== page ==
On Friday, January 6, The Austin Parks Foundation presented BCNA with a check for $16,000 – the grant we were awarded in November for West Bouldin Creek Greenbelt trail enhancements.
And the money is already spent – all work was completed in the last week of December. Look for a Grand Opening ceremony in March, once it warms up a bit and the greenbelt is “green” again. Above Image Features: Bill Stout, John Rooney, Ladye Ann Wofford (APF); Ingrid Weigand, Catie Mohn (BCNA Parks Committee), Cory Walton (BCNA President).
Our sincere thanks to the Austin Parks Foundation for their support!
BCNA Parks Committee
The West Bouldin Creek Greenbelt Biological Assessment and Restoration Plan, prepared by the Lady Bird Johnson Wildflower Center, the City of Austin’s Parks and Recreation and Watershed Protection Departments and the BCNA is located here:
includes overlays, named by the architectural historian to reflect defining historic features in each area. The overlays are configured for the continuity of their structures, and by the fact that a good percentage of the structures in the area still retain their original character (at least as of April 2016) Any one or all of these areas, with majority approval by property owners, could apply for local historic district (LHD) nomination.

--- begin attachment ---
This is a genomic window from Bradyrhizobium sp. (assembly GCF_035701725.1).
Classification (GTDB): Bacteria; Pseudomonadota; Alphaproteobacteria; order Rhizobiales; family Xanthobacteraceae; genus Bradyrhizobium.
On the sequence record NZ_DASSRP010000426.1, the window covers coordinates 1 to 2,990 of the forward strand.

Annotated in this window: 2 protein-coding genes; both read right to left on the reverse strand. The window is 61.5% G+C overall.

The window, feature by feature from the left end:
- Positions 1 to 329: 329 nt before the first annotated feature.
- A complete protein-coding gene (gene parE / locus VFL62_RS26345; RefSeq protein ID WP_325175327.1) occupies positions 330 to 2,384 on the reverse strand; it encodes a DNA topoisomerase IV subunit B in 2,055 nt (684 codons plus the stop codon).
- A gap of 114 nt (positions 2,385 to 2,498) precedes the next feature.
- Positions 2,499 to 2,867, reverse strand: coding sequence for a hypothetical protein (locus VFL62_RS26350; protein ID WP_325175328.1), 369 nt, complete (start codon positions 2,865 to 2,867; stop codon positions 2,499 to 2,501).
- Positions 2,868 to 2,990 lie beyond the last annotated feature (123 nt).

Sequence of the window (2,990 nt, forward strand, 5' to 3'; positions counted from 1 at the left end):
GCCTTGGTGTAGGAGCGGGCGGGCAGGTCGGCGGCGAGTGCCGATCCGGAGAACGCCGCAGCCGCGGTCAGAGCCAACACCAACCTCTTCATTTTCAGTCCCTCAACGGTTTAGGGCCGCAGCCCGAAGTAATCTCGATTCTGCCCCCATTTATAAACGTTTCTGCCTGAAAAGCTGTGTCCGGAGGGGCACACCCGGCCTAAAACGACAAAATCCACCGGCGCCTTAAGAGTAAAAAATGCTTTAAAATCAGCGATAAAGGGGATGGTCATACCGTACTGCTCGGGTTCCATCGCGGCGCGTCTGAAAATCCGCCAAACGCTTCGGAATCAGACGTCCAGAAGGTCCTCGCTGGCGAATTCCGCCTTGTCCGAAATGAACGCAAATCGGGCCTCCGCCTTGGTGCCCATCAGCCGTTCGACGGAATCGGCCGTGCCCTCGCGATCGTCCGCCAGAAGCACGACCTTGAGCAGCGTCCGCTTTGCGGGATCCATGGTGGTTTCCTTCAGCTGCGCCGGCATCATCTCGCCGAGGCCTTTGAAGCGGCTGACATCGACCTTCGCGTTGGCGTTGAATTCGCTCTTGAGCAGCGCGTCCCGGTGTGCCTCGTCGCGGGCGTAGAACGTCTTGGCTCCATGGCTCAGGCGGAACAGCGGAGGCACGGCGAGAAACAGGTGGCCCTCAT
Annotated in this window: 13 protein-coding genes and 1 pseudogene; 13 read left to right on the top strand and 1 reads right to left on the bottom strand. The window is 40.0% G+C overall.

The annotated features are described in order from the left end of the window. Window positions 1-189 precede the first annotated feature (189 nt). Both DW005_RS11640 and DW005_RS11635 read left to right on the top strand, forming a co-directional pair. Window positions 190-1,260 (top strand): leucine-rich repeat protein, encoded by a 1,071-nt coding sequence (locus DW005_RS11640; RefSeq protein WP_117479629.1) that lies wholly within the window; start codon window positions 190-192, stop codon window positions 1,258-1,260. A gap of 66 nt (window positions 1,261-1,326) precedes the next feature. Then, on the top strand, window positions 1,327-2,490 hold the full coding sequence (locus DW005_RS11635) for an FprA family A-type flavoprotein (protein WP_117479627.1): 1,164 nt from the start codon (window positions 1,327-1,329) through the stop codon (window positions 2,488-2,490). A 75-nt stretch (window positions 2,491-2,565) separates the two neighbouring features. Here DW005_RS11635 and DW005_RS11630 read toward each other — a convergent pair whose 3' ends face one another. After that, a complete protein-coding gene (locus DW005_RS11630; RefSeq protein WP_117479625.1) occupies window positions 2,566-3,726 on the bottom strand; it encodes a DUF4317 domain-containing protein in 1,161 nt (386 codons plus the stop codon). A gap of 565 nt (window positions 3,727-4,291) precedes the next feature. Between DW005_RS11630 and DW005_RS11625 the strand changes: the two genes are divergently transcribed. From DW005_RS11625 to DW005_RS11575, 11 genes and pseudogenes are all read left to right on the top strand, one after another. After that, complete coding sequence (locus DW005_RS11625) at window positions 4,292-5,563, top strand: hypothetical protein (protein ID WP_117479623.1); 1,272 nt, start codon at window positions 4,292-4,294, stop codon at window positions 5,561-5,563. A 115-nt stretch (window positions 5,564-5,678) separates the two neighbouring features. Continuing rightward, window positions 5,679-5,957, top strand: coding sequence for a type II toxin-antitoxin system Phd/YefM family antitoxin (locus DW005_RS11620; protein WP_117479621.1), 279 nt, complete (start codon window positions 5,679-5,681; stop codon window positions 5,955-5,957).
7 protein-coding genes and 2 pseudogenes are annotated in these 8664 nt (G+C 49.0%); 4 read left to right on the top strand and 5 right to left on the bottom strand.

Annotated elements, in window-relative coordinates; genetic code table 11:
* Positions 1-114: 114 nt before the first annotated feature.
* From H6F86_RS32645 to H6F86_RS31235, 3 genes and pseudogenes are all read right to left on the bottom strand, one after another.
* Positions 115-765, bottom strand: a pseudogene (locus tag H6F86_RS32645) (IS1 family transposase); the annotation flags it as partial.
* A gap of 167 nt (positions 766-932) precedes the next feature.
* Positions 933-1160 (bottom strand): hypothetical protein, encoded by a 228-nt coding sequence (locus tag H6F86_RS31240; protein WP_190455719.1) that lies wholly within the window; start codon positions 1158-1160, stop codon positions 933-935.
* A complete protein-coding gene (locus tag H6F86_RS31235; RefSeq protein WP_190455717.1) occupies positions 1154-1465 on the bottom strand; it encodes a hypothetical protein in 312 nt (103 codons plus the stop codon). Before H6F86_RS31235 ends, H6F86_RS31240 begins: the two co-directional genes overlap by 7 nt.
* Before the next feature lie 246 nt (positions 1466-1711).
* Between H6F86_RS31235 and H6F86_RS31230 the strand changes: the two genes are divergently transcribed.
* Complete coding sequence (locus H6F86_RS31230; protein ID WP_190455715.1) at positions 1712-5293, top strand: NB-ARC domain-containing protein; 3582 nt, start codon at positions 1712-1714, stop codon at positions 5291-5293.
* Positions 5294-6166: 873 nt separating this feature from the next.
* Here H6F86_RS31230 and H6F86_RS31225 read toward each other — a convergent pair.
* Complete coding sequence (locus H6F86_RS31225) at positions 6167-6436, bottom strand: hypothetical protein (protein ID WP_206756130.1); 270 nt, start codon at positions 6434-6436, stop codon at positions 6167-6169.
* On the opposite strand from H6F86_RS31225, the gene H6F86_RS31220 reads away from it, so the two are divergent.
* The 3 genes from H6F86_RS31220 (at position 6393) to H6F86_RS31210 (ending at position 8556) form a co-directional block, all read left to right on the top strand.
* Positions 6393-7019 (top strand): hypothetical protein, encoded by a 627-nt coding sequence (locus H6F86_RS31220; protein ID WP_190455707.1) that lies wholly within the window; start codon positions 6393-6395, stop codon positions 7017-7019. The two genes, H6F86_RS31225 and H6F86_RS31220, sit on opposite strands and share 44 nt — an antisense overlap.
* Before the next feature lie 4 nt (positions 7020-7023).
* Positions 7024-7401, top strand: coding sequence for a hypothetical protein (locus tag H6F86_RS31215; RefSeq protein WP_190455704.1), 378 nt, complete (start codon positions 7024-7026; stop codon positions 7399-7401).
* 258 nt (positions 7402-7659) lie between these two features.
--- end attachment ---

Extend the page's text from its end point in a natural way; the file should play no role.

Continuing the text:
The accelerated demolition of original neighborhood structures reduces daily many opportunities for preservation and could easiy render these prospective dirticts and their protections unatainable. No LHD application process has begun anywhere in Bouldin, but if you’re interested in learning more about what LHD adoption means, please check http://www.austintexas.gov/department/local-historic-districts
The idea is that a house on a corner lot can’t easily have a wrap-around porch because of lot-size limitations, so now the encroachment into the front setback (an encroachment which everyone who’s ever enjoyed a conversation on a shady porch with a neighbor can probably support) can wrap around to the side setback as well, encouraging a more “connected” style of home much like the traditional homes of yore.
Overall this seems like a good thing. But “what defines a porch?” will likely become the question. What do you think?